We can use “capture groups”. Any text matched by a regex surrounded by parentheses is stored in a numbered capture group. These are available in the substitution (and in some engines, even in the pattern itself!) as \1, \2, \3, etc. So:

sed -E 's/.*Disconnected from (invalid |authenticating )?user (.*) [^ ]+ port [0-9]+( \[preauth\])?$/\2/'

sort -n will sort in numeric (instead of lexicographic) order. -k1,1 means “sort by only the first whitespace-separated column”. The ,n part says “sort until the nth field, where the default is the end of the line. In this particular example, sorting by the whole line wouldn’t matter, but we’re here to learn!

What if we’d like these extract only the usernames as a comma-separated list instead of one per line, perhaps for a config file?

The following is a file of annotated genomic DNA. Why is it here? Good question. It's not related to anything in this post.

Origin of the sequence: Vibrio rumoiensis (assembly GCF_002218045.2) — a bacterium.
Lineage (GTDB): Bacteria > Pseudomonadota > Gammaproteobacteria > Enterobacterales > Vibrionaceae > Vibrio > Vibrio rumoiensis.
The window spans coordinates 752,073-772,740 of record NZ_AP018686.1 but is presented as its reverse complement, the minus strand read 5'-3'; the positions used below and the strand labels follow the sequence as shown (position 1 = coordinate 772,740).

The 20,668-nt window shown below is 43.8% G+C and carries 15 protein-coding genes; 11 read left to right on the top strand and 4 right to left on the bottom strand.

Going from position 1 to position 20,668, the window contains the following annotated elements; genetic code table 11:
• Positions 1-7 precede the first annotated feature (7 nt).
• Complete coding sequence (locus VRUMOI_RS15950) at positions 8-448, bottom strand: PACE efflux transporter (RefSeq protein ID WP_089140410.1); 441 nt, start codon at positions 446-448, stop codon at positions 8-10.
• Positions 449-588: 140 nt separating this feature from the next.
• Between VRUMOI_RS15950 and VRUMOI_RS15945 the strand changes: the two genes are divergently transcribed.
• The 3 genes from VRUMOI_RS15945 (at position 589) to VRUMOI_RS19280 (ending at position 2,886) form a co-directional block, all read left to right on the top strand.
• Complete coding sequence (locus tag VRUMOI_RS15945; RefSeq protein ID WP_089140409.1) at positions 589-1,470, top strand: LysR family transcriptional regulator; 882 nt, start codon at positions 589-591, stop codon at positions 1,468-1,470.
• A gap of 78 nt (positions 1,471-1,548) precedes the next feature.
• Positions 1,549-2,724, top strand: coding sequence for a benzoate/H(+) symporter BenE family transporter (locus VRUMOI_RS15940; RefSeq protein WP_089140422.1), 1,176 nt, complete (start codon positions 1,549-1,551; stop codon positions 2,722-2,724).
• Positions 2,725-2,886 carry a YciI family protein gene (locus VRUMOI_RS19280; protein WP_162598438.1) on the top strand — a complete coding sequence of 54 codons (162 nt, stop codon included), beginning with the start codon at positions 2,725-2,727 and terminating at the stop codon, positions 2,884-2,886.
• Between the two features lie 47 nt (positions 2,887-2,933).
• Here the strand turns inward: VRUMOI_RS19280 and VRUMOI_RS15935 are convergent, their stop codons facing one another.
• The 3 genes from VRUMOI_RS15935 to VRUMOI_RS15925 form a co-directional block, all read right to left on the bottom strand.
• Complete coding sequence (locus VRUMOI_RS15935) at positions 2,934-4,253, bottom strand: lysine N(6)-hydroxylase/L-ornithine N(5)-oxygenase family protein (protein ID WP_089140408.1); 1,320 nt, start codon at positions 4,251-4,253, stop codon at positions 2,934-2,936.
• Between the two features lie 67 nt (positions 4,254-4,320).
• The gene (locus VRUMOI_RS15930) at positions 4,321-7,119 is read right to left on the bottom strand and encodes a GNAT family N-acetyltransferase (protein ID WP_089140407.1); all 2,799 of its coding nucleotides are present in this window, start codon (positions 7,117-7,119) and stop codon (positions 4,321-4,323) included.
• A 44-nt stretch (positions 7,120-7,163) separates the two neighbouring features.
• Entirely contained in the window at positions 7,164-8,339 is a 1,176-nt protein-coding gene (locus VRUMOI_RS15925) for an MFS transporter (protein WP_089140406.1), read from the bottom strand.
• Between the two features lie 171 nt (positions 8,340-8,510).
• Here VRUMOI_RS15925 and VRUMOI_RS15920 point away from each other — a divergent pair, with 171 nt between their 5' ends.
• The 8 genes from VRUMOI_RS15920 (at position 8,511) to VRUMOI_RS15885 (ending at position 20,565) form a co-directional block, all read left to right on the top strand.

ssh myserver journalctl
 | grep sshd
 | grep "Disconnected from"
 | sed -E 's/.*Disconnected from (invalid |authenticating )?user (.*) [^ ]+ port [0-9]+( \[preauth\])?$/\2/'
 | sort | uniq -c
 | sort -nk1,1 | tail -n10
 | awk '{print $2}' | paste -sd,

Let’s start with paste: it lets you combine lines (-s) by a given single-character delimiter (-d; , in this case). But what’s this awk business?


awk is a programming language that just happens to be really good at processing text streams. There is a lot to say about awk if you were to learn it properly, but as with many other things here, we’ll just go through the basics.